We see professionally produced video every day. Most of us don’t consider all the levels of expertise that go into producing a film project.
Once you come up with an interesting idea, the real work begins. Writing, shot planning, lighting, sound, filming, editing… It’s quite a process for a beginning film student to pull together. Here are some of the final projects produced by the students in our inaugural digital video class. They did some amazing work! Check it out!
This video features some amazing lightsaber effects! We don’t always understand the amount of work that goes into special effects. You’ll notice that not all of the shots featuring lightsabers have the lightsaber effect. Consider that these effects are added frame by frame. At 30 frames per second and two lightsabers in a shot…that’s 60 individual edits that each take a minute or so…for each SECOND of video…when you’re really in the groove.
A great story about the universal struggle for junk food. No students were hurt in the making of this film…the donuts were not so lucky!
Were you properly prepared to see Avengers: Infinity War? If you weren’t, here’s the low down on everything you should review to understand the latest Marvel marvel.
Watch as music phenom group Basa Basa produces promotional shirts for their band…backwards. The retro VHS rewind effect was very time intensive…and impressive!
Have you ever seen a game of Mahjong? Here’s your chance! Note that some segments failed to render properly (red segments)…video is temperamental sometimes! We’ll update the link if we get a cleaned up version.
Graduating senior, Smitty, shares some reflections on himself and his time at CLHS. The video concludes with the hit single, CalLu!
Digital video production is a very deep pool. The exploration project gives students the opportunity to explore an area that piques their interest and produce a short video using this area of interest. Students chose projects like green screen, time lapse, inserting special effects, and making light sabers.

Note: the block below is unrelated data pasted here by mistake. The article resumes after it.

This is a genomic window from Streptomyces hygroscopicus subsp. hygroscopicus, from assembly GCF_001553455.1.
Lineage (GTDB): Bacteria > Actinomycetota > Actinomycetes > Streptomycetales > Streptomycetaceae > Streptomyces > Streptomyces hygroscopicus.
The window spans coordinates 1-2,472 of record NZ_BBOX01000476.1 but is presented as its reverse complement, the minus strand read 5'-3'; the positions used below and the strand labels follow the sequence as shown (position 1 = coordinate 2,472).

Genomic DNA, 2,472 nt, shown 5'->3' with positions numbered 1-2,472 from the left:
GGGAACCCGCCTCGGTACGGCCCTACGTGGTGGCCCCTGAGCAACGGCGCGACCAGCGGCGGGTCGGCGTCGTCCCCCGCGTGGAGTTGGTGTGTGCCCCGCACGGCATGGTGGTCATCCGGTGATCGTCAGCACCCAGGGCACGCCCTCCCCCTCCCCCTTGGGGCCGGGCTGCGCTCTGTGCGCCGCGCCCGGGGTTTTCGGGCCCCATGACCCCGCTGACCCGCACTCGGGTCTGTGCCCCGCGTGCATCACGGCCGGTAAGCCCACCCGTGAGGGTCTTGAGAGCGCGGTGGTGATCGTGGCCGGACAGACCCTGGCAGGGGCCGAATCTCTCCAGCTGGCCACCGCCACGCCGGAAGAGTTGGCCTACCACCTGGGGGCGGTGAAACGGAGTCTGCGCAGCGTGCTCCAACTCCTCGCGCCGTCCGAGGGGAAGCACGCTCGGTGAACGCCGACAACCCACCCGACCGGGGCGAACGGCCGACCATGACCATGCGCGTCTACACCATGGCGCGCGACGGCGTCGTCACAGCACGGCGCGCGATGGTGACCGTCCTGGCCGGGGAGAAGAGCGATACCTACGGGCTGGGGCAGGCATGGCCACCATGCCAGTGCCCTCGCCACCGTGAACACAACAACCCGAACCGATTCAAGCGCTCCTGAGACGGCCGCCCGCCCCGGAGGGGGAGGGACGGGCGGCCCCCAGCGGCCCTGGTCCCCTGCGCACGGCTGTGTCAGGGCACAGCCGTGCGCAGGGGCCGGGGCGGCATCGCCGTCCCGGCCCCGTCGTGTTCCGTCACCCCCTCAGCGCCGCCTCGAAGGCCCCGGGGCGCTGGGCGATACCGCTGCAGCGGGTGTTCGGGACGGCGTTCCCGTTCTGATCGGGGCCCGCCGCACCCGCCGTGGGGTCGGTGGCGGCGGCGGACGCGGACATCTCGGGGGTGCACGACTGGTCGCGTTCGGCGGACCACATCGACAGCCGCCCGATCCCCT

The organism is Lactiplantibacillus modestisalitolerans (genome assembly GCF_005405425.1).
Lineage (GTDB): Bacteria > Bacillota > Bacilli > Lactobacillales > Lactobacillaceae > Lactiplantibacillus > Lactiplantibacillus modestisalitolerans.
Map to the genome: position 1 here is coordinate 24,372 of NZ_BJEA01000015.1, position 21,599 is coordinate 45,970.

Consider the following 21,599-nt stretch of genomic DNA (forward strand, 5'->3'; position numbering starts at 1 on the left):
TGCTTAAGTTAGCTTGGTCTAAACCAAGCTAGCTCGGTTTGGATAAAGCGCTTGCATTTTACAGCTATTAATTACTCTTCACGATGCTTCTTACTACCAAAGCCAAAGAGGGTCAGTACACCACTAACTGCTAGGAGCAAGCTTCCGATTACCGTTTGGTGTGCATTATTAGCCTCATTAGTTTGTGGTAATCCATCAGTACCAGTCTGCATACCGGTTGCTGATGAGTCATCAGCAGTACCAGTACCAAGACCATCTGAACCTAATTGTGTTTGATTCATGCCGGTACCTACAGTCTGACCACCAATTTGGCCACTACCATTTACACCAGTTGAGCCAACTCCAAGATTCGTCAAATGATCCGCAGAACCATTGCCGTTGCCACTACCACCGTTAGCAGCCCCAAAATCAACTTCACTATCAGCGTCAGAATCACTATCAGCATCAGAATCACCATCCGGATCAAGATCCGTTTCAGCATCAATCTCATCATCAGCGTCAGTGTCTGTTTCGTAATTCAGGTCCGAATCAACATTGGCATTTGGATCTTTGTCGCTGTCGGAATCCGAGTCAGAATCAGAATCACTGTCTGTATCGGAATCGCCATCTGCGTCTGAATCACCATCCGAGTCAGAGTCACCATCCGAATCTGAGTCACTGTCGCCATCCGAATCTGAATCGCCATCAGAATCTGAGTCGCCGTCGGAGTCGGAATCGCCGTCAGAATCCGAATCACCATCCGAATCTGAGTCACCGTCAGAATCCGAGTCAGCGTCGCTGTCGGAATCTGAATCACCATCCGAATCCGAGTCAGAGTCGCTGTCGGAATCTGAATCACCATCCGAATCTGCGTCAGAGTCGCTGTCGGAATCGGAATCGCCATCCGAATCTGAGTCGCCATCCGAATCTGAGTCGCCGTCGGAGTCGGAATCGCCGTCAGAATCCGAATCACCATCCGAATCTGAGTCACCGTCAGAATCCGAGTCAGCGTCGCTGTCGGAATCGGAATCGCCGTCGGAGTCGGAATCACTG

The emphasis here was on learning a new skill, not producing a compelling video. Check some of the things the students came up with.
Adobe After Effects is a powerful tool to create animations and do special effects. Here is a compilation of some of the students’ projects. These projects also make use of some footage from our drone.
We’ve all seen public service announcements on television. The digital video class worked in groups to produce these PSAs for CLHS students. When this video was shot, we were not yet working with external microphones so the sound quality of the narration isn’t what we’d like it to be.
Media has made us creatures with short attention spans when it comes to video. If a shot lingers too long, we get bored. For this assignment, student editors shot video of some basketball action from several angles. They then edited it for effect to add interest and momentum.
The variety of the stories that the students tell with the same footage shows the power of the editor.
Watch the complete playlist above, or click the individual links below.
We see it all the time in film–a conversation between two characters. The camera switches between one actor and the other. This technique is called shot-reverse shot. For this project, students filmed the telling of a knock-knock joke…a very simple (and corny) conversation.
Students worked in groups to write and film their project. Each of them edited their own version. Enjoy!
Click the playlist below to watch all the videos together, or click the individual links below.
In this short project, we learned to create a video from still images. We worked with Creative Commons licensed images and each student chose a color to focus on.
Images were to increase in intensity and be of shorter duration to create some tension and interest…and…hopefully leave you wanting more. Each video is to be just 15 seconds long. Check them out, or click the links at the bottom for individual clips.
One of the first things learned in a film class is the basic shot types. For their first project, the class was to create a short (2 minutes or less) film that featured at least six of the basic shot types.
Working in groups of three or four, they planned and shot a simple story incorporating the shots. Each student selected music and edited their own version.
Click the individual links to see specific videos: